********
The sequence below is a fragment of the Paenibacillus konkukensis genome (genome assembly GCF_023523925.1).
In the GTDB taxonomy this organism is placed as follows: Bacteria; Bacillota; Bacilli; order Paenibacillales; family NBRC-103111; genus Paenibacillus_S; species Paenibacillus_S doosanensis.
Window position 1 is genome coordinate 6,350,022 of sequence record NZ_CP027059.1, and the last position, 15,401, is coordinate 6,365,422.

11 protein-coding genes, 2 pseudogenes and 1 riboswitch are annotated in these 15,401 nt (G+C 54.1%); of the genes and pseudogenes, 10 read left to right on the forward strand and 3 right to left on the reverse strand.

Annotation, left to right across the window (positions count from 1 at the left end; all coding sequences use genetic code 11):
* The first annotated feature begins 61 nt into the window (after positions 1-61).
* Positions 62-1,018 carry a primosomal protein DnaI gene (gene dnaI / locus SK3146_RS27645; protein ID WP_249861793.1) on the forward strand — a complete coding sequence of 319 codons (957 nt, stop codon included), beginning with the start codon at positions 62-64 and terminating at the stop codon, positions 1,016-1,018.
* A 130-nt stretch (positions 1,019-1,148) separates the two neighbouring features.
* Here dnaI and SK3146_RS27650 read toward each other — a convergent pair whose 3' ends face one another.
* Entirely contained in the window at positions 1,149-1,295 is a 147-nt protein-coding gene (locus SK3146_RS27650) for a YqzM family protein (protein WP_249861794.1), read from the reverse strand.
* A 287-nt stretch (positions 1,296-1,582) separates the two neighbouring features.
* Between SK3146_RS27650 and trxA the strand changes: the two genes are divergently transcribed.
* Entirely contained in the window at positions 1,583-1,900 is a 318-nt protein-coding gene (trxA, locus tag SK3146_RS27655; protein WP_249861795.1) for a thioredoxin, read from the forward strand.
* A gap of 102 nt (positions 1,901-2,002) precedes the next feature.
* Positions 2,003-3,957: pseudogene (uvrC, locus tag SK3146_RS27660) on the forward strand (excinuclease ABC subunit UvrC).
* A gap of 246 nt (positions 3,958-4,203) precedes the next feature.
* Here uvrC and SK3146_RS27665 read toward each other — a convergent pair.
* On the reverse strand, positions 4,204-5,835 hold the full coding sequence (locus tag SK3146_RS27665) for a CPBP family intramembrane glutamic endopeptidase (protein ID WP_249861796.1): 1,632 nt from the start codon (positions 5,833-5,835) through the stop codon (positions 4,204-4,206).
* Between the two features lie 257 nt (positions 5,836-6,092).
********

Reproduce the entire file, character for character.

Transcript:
The sequence below is a fragment of the Paenibacillus konkukensis genome (genome assembly GCF_023523925.1).
In the GTDB taxonomy this organism is placed as follows: Bacteria; Bacillota; Bacilli; order Paenibacillales; family NBRC-103111; genus Paenibacillus_S; species Paenibacillus_S doosanensis.
Window position 1 is genome coordinate 6,350,022 of sequence record NZ_CP027059.1, and the last position, 15,401, is coordinate 6,365,422.

11 protein-coding genes, 2 pseudogenes and 1 riboswitch are annotated in these 15,401 nt (G+C 54.1%); of the genes and pseudogenes, 10 read left to right on the forward strand and 3 right to left on the reverse strand.

Annotation, left to right across the window (positions count from 1 at the left end; all coding sequences use genetic code 11):
* The first annotated feature begins 61 nt into the window (after positions 1-61).
* Positions 62-1,018 carry a primosomal protein DnaI gene (gene dnaI / locus SK3146_RS27645; protein ID WP_249861793.1) on the forward strand — a complete coding sequence of 319 codons (957 nt, stop codon included), beginning with the start codon at positions 62-64 and terminating at the stop codon, positions 1,016-1,018.
* A 130-nt stretch (positions 1,019-1,148) separates the two neighbouring features.
* Here dnaI and SK3146_RS27650 read toward each other — a convergent pair whose 3' ends face one another.
* Entirely contained in the window at positions 1,149-1,295 is a 147-nt protein-coding gene (locus SK3146_RS27650) for a YqzM family protein (protein WP_249861794.1), read from the reverse strand.
* A 287-nt stretch (positions 1,296-1,582) separates the two neighbouring features.
* Between SK3146_RS27650 and trxA the strand changes: the two genes are divergently transcribed.
* Entirely contained in the window at positions 1,583-1,900 is a 318-nt protein-coding gene (trxA, locus tag SK3146_RS27655; protein WP_249861795.1) for a thioredoxin, read from the forward strand.
* A gap of 102 nt (positions 1,901-2,002) precedes the next feature.
* Positions 2,003-3,957: pseudogene (uvrC, locus tag SK3146_RS27660) on the forward strand (excinuclease ABC subunit UvrC).
* A gap of 246 nt (positions 3,958-4,203) precedes the next feature.
* Here uvrC and SK3146_RS27665 read toward each other — a convergent pair.
* On the reverse strand, positions 4,204-5,835 hold the full coding sequence (locus tag SK3146_RS27665) for a CPBP family intramembrane glutamic endopeptidase (protein ID WP_249861796.1): 1,632 nt from the start codon (positions 5,833-5,835) through the stop codon (positions 4,204-4,206).
* Between the two features lie 257 nt (positions 5,836-6,092).